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SEO is like FishingAs in fishing the search engine optimization is done before you see any results. Whatever you use to catch your fish you do need to make your gear wet before you will catch a single fish. In SEO you need to write your copy (bait), publish it to the search engines (sink it). If your bait is good (interesting content represented in the search engine with a interesting title and a sentence below it), and you place it where there are a lot of fishes (top of the rankings for your relevant search phrases) you will catch a lot (of visitors to your web site).

So what is your bait stinks?

In the SEO worlds your bait is the representation of your web site in the search engine.

The page TITLE tag is the most important since it is printed in the top line of your sites listing and is also a link to your site. This needs to be catchy, and inviting.

The META is the place to write your tag lines and marketing messages, since this text displays often as a next two lines of the site listing in the search engine results page.

URL is the bottom line of your sites listing and if your domain name, or the further directory and or filenames have sense your site listing will attract more visitors. People will simply click more on your link in the search engines.

Note that the search engines, and Google does this as well, prints the words a visitor have used in the search phrase bold on the search result page. How to use this feature to your advantage? Use the keywords you want visitors for in your Title META and on your text on the page. Google will do the rest for you. It will bold each instance of the each keyword searched for in the search results page, highlighting those searched keywords wherever those are found in the results. It is a nice usability feature, and Google obviously uses it. Remember they have Jakub Nielsen in the Board!

What if your fishing gear stinks?

You created your page with a relevant, interesting and inviting page TITLE. Your META description is beautiful and sounds like a most expensive marketing message and you made your URLs readable like a text. Great! Fishes are biting! Visitors are clicking on your listings in the search results pages like crazy. You have lots of visitors and all of them are flowing to your site free from the search engines. Then again, your sales (if you are selling directly on the site) are absolutely flat. The fish are biting but you don’t bring anything home!?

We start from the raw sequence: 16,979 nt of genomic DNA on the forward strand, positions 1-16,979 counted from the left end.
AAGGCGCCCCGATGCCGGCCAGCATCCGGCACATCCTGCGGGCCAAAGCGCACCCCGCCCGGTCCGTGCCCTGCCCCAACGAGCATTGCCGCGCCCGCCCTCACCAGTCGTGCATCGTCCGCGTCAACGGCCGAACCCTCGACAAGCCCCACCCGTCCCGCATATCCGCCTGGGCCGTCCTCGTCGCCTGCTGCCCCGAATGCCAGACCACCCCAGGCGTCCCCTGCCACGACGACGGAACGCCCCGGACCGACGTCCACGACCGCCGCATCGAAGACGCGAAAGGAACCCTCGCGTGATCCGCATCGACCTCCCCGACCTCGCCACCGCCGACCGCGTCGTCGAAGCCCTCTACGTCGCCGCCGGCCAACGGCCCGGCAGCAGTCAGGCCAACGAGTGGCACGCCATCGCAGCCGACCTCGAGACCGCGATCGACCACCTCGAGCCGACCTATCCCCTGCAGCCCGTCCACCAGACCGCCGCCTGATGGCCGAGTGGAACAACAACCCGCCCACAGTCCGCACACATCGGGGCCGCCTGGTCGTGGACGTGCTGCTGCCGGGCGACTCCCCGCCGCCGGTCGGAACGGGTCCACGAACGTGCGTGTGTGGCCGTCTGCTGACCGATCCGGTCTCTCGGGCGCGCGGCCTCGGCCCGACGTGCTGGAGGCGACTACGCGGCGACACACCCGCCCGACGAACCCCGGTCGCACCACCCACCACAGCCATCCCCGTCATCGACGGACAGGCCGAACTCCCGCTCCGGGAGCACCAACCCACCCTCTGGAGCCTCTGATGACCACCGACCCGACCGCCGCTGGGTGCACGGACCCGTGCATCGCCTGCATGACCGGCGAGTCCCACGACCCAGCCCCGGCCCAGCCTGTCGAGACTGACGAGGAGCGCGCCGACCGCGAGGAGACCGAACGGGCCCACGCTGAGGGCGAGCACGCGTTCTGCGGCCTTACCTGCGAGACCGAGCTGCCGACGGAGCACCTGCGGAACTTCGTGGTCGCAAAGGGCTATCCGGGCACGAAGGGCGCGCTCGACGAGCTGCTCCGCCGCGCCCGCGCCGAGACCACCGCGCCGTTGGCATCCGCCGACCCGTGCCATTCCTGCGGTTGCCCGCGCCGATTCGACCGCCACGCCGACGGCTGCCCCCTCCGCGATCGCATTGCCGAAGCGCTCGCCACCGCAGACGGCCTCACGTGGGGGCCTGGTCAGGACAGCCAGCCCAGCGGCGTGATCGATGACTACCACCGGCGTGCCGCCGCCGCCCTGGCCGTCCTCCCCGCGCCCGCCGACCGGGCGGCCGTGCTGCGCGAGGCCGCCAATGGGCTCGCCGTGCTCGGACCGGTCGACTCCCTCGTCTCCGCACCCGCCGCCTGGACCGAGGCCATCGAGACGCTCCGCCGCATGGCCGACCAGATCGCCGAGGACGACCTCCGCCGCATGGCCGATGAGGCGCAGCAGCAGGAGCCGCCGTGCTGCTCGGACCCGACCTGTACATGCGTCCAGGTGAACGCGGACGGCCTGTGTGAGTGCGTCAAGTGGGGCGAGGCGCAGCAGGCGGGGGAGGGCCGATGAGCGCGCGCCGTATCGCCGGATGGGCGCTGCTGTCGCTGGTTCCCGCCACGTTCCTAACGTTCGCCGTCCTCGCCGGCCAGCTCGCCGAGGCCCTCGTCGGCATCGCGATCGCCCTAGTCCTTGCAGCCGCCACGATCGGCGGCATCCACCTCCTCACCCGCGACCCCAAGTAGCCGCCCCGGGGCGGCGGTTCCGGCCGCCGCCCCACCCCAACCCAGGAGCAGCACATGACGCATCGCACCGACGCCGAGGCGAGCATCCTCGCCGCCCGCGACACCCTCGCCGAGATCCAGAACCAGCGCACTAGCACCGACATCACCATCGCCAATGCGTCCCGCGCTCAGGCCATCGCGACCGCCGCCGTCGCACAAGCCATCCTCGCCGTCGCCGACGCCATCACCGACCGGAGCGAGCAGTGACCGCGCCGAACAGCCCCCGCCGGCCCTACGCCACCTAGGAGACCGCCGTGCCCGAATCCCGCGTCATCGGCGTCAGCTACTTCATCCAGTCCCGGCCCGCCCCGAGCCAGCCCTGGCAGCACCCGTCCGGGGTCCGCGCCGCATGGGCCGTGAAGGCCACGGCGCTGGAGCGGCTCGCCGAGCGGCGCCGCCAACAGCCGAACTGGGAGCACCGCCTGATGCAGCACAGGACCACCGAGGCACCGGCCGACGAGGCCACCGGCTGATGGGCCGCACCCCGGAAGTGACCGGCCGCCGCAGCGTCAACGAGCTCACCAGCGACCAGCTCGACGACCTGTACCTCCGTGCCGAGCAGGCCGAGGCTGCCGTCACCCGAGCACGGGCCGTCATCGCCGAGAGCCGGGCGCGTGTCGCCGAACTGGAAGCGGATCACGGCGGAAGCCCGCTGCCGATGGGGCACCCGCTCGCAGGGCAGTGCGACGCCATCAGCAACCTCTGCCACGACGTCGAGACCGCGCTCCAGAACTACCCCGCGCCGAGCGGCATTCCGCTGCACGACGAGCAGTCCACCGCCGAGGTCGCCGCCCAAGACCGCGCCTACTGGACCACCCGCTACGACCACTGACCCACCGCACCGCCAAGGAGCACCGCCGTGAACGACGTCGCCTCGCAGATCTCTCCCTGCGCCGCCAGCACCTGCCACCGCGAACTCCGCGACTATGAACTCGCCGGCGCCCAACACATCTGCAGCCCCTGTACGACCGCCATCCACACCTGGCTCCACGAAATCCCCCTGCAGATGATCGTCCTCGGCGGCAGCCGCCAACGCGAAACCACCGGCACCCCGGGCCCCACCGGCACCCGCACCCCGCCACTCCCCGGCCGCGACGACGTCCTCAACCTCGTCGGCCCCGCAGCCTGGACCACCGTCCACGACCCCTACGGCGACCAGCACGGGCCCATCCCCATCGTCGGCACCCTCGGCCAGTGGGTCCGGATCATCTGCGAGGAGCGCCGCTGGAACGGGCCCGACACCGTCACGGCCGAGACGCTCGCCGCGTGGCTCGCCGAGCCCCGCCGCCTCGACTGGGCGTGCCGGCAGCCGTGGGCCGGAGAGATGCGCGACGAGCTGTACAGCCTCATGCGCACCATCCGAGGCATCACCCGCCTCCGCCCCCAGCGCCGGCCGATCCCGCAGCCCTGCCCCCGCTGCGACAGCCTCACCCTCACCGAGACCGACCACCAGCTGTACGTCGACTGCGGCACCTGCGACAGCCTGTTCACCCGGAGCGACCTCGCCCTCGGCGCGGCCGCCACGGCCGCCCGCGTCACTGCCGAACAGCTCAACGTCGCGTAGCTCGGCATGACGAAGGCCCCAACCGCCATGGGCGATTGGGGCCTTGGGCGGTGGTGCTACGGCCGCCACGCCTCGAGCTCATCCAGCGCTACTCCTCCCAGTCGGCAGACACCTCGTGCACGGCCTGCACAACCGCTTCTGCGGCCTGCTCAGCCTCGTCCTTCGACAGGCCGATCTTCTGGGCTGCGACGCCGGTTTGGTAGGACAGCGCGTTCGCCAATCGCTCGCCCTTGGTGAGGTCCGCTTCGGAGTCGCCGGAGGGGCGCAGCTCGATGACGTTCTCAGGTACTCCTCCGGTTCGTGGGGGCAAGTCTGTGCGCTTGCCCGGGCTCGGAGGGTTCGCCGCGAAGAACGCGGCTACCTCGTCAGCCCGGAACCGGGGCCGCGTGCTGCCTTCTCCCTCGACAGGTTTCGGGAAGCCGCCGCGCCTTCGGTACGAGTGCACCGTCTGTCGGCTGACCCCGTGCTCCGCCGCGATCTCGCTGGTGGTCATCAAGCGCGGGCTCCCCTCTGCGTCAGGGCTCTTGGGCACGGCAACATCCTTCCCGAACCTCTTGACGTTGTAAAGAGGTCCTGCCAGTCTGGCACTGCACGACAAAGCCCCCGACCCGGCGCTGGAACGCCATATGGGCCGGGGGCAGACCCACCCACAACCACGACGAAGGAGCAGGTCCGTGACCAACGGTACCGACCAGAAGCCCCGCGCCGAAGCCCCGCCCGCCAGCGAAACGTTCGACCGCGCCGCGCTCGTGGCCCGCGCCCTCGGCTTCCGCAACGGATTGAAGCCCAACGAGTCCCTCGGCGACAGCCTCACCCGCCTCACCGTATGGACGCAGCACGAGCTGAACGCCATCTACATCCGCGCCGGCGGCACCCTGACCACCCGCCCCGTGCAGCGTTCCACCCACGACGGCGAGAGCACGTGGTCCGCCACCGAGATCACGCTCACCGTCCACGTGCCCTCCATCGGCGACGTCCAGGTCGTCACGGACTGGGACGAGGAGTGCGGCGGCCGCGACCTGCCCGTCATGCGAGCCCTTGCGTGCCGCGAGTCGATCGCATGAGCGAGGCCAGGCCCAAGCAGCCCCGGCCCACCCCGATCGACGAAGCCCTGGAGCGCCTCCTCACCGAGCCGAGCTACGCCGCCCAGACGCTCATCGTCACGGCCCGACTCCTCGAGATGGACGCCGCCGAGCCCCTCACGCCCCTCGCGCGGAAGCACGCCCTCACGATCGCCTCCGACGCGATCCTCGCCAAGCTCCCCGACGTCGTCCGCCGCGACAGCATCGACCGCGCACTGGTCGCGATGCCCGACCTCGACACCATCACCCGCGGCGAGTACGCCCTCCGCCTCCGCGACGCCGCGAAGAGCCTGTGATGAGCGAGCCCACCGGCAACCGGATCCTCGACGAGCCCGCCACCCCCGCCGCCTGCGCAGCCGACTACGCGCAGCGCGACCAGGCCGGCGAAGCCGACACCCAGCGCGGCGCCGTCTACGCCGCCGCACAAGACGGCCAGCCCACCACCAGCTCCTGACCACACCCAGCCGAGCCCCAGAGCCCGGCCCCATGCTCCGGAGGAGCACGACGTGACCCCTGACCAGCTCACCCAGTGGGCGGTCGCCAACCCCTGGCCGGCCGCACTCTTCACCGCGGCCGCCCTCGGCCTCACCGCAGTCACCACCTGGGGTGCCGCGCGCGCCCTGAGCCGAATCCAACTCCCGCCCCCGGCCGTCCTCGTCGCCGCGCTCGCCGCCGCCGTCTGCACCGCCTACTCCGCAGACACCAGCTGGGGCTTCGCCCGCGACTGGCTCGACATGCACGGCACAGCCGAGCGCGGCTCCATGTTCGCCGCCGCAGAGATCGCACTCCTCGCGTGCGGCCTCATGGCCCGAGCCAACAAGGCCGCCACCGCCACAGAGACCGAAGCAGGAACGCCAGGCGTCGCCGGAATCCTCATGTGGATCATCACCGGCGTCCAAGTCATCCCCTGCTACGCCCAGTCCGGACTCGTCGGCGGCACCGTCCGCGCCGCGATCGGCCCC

Your fishing gear is your landing page. You have the fish here, and you need to get it out of the water. If your gear is not mach for the fish, you will lose it. The same is with our web site visitors. If they do not find exactly what they have been looking for on your site they will leave.

So what exactly are your visitors that came from the search engines looking for?

Remember that you have actually brought those visitors to our site. Google cannot send you the visitors by itself. You need to write, publish, and link to your site so that the Google can find your content and bring you the fish. Oops no. The visitors. Right.

Your bait worked. Your site listing in the search results page was relevant to the search phrase the visitor used and your TITLE meta and the URL invited the visitor to visit your site. What is he looking for? He is looking for EXACTLY what you wrote in your TITLE, META (or the snippet of your page text copy) and the URL. To make the visitor stay on the page you need to have the content on that page that the visitor is looking for. It sounds simple but isn’t always so in the real life. What this tells you actually is the old SEO rule that says that every page of the web site should have a unique TITLE. And the next step, if you want to convert that visitor – make sure he does not leave immediately (bounce), you need to have the exact match of the page TITEL and META description with the content of each page. Yes it means the unique META Description, just in case you have been wondering (or the fish is gone!).


  • Susan Kelly

    January 23, 2009 at 8:46 pm

    Great post Ivan!

    The only thing missing is the short line under the picture:

    No animals have been harmed in any way during this photo session. :)

  • Mike

    March 10, 2009 at 5:04 pm

    Great! Your comparison in search engines to fishing is good!!! Thank you for sharing us.

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